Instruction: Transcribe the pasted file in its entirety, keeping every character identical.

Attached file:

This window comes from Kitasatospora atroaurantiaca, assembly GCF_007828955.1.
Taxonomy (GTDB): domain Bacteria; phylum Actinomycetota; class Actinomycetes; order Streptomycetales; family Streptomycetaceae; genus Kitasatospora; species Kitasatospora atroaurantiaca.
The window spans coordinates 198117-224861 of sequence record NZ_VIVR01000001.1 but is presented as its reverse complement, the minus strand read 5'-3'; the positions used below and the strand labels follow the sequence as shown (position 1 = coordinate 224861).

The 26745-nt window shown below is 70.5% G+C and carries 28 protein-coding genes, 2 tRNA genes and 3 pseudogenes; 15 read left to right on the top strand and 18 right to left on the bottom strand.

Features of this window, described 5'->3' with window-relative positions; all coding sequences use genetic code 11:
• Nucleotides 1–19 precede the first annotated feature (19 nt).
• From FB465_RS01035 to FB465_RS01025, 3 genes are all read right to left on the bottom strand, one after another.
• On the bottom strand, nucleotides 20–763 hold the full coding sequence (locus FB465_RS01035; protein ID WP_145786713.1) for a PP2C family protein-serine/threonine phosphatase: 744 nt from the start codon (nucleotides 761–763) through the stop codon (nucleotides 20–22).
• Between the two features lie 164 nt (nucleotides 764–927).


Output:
This window comes from Kitasatospora atroaurantiaca, assembly GCF_007828955.1.
Taxonomy (GTDB): domain Bacteria; phylum Actinomycetota; class Actinomycetes; order Streptomycetales; family Streptomycetaceae; genus Kitasatospora; species Kitasatospora atroaurantiaca.
The window spans coordinates 198117-224861 of sequence record NZ_VIVR01000001.1 but is presented as its reverse complement, the minus strand read 5'-3'; the positions used below and the strand labels follow the sequence as shown (position 1 = coordinate 224861).

The 26745-nt window shown below is 70.5% G+C and carries 28 protein-coding genes, 2 tRNA genes and 3 pseudogenes; 15 read left to right on the top strand and 18 right to left on the bottom strand.

Features of this window, described 5'->3' with window-relative positions; all coding sequences use genetic code 11:
• Nucleotides 1–19 precede the first annotated feature (19 nt).
• From FB465_RS01035 to FB465_RS01025, 3 genes are all read right to left on the bottom strand, one after another.
• On the bottom strand, nucleotides 20–763 hold the full coding sequence (locus FB465_RS01035; protein ID WP_145786713.1) for a PP2C family protein-serine/threonine phosphatase: 744 nt from the start codon (nucleotides 761–763) through the stop codon (nucleotides 20–22).
• Between the two features lie 164 nt (nucleotides 764–927).